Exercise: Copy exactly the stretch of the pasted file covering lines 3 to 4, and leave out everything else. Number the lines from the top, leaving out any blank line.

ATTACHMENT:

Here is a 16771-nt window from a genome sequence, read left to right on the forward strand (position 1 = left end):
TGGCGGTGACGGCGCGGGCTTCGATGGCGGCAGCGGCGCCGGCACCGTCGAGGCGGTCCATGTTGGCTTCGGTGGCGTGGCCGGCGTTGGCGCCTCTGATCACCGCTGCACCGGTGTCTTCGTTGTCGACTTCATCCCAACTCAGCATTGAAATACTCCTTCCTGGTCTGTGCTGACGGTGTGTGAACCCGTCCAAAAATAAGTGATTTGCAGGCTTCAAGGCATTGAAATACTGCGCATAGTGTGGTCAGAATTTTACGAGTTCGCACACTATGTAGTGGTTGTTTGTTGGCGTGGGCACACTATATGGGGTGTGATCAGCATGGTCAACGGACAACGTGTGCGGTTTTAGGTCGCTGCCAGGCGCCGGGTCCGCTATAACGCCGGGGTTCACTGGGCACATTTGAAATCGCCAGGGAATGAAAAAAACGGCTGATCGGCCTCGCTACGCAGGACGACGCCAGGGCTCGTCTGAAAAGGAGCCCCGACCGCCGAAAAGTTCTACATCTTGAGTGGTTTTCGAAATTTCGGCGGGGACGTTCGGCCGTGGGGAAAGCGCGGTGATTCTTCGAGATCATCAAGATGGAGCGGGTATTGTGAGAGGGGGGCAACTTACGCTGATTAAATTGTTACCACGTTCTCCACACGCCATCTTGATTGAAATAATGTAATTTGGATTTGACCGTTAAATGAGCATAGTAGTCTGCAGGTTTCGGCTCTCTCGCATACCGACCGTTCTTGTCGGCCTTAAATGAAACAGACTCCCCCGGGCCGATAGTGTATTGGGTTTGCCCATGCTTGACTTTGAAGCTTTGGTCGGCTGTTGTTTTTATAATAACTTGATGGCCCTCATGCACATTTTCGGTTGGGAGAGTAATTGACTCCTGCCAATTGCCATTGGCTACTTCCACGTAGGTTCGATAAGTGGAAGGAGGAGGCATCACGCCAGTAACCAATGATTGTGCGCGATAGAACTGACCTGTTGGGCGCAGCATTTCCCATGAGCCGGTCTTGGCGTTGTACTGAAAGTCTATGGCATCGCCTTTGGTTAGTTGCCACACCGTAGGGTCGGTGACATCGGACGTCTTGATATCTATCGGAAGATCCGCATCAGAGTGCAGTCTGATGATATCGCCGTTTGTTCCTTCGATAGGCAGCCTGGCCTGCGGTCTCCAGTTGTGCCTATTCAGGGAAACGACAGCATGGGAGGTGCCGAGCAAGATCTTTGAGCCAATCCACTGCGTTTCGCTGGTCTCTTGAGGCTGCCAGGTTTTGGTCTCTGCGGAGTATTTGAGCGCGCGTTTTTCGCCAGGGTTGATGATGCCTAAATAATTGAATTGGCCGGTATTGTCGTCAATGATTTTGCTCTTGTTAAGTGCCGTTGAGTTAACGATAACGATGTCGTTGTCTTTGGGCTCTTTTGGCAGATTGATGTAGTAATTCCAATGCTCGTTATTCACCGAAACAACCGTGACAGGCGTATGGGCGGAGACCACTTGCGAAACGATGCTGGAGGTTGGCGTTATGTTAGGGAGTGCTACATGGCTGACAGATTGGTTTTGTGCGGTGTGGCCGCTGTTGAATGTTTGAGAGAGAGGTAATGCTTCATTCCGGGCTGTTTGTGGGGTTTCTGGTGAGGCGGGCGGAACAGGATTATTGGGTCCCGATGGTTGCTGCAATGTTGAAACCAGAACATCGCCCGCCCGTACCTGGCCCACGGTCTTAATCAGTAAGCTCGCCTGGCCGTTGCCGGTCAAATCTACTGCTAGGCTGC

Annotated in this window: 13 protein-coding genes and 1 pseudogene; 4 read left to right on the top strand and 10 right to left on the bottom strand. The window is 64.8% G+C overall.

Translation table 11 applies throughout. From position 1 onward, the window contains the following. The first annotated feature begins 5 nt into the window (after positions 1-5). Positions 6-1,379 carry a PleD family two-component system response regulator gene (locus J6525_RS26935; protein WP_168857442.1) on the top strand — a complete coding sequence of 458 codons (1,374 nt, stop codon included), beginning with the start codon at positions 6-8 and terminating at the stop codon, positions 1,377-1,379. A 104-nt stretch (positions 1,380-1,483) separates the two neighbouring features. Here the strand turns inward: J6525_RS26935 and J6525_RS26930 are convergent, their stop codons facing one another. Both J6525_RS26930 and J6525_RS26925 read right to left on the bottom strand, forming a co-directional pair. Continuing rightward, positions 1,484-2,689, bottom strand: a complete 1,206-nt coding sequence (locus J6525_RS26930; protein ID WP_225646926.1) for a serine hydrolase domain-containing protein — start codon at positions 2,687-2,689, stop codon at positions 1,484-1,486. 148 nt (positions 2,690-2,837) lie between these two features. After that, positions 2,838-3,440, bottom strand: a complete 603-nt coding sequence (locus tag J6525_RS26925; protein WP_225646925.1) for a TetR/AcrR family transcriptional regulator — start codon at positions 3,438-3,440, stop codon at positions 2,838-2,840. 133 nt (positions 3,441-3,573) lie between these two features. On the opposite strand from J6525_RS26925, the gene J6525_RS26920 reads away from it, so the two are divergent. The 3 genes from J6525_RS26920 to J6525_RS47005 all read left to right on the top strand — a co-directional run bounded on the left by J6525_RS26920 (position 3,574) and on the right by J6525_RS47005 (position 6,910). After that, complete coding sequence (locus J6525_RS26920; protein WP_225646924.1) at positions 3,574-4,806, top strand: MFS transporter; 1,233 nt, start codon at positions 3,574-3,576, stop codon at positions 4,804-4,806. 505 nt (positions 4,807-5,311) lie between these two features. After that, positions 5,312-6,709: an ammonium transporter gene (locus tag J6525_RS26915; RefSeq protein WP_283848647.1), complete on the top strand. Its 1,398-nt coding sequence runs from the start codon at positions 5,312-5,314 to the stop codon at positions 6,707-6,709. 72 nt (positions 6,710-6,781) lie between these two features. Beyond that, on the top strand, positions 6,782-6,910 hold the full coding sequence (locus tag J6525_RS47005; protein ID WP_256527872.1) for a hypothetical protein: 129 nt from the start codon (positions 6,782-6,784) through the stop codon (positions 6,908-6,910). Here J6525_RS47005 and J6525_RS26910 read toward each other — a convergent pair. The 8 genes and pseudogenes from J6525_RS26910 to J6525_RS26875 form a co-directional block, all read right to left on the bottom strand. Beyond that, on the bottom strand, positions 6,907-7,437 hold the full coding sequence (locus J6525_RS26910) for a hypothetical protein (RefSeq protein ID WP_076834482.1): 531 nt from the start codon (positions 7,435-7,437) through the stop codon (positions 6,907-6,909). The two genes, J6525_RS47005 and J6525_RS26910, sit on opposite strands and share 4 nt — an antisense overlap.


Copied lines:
Annotated in this window: 13 protein-coding genes and 1 pseudogene; 4 read left to right on the top strand and 10 right to left on the bottom strand. The window is 64.8% G+C overall.

Translation table 11 applies throughout. From position 1 onward, the window contains the following. The first annotated feature begins 5 nt into the window (after positions 1-5). Positions 6-1,379 carry a PleD family two-component system response regulator gene (locus J6525_RS26935; protein WP_168857442.1) on the top strand — a complete coding sequence of 458 codons (1,374 nt, stop codon included), beginning with the start codon at positions 6-8 and terminating at the stop codon, positions 1,377-1,379. A 104-nt stretch (positions 1,380-1,483) separates the two neighbouring features. Here the strand turns inward: J6525_RS26935 and J6525_RS26930 are convergent, their stop codons facing one another. Both J6525_RS26930 and J6525_RS26925 read right to left on the bottom strand, forming a co-directional pair. Continuing rightward, positions 1,484-2,689, bottom strand: a complete 1,206-nt coding sequence (locus J6525_RS26930; protein ID WP_225646926.1) for a serine hydrolase domain-containing protein — start codon at positions 2,687-2,689, stop codon at positions 1,484-1,486. 148 nt (positions 2,690-2,837) lie between these two features. After that, positions 2,838-3,440, bottom strand: a complete 603-nt coding sequence (locus tag J6525_RS26925; protein WP_225646925.1) for a TetR/AcrR family transcriptional regulator — start codon at positions 3,438-3,440, stop codon at positions 2,838-2,840. 133 nt (positions 3,441-3,573) lie between these two features. On the opposite strand from J6525_RS26925, the gene J6525_RS26920 reads away from it, so the two are divergent. The 3 genes from J6525_RS26920 to J6525_RS47005 all read left to right on the top strand — a co-directional run bounded on the left by J6525_RS26920 (position 3,574) and on the right by J6525_RS47005 (position 6,910). After that, complete coding sequence (locus J6525_RS26920; protein WP_225646924.1) at positions 3,574-4,806, top strand: MFS transporter; 1,233 nt, start codon at positions 3,574-3,576, stop codon at positions 4,804-4,806. 505 nt (positions 4,807-5,311) lie between these two features. After that, positions 5,312-6,709: an ammonium transporter gene (locus tag J6525_RS26915; RefSeq protein WP_283848647.1), complete on the top strand. Its 1,398-nt coding sequence runs from the start codon at positions 5,312-5,314 to the stop codon at positions 6,707-6,709. 72 nt (positions 6,710-6,781) lie between these two features. Beyond that, on the top strand, positions 6,782-6,910 hold the full coding sequence (locus tag J6525_RS47005; protein ID WP_256527872.1) for a hypothetical protein: 129 nt from the start codon (positions 6,782-6,784) through the stop codon (positions 6,908-6,910). Here J6525_RS47005 and J6525_RS26910 read toward each other — a convergent pair. The 8 genes and pseudogenes from J6525_RS26910 to J6525_RS26875 form a co-directional block, all read right to left on the bottom strand. Beyond that, on the bottom strand, positions 6,907-7,437 hold the full coding sequence (locus J6525_RS26910) for a hypothetical protein (RefSeq protein ID WP_076834482.1): 531 nt from the start codon (positions 7,435-7,437) through the stop codon (positions 6,907-6,909). The two genes, J6525_RS47005 and J6525_RS26910, sit on opposite strands and share 4 nt — an antisense overlap.